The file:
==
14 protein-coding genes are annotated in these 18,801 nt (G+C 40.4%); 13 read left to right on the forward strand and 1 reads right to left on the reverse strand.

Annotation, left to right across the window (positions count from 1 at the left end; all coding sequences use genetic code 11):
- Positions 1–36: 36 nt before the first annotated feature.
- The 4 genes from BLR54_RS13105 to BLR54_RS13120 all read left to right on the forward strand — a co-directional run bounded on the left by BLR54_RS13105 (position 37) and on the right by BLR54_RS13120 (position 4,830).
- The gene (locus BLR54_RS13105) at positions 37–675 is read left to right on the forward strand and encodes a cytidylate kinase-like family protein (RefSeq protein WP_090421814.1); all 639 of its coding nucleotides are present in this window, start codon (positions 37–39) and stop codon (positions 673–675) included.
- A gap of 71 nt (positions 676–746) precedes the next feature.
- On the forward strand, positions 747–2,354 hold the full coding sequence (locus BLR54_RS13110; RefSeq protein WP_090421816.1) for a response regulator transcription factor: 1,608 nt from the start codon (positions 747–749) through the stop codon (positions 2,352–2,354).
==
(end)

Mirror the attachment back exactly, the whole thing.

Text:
14 protein-coding genes are annotated in these 18,801 nt (G+C 40.4%); 13 read left to right on the forward strand and 1 reads right to left on the reverse strand.

Annotation, left to right across the window (positions count from 1 at the left end; all coding sequences use genetic code 11):
- Positions 1–36: 36 nt before the first annotated feature.
- The 4 genes from BLR54_RS13105 to BLR54_RS13120 all read left to right on the forward strand — a co-directional run bounded on the left by BLR54_RS13105 (position 37) and on the right by BLR54_RS13120 (position 4,830).
- The gene (locus BLR54_RS13105) at positions 37–675 is read left to right on the forward strand and encodes a cytidylate kinase-like family protein (RefSeq protein WP_090421814.1); all 639 of its coding nucleotides are present in this window, start codon (positions 37–39) and stop codon (positions 673–675) included.
- A gap of 71 nt (positions 676–746) precedes the next feature.
- On the forward strand, positions 747–2,354 hold the full coding sequence (locus BLR54_RS13110; RefSeq protein WP_090421816.1) for a response regulator transcription factor: 1,608 nt from the start codon (positions 747–749) through the stop codon (positions 2,352–2,354).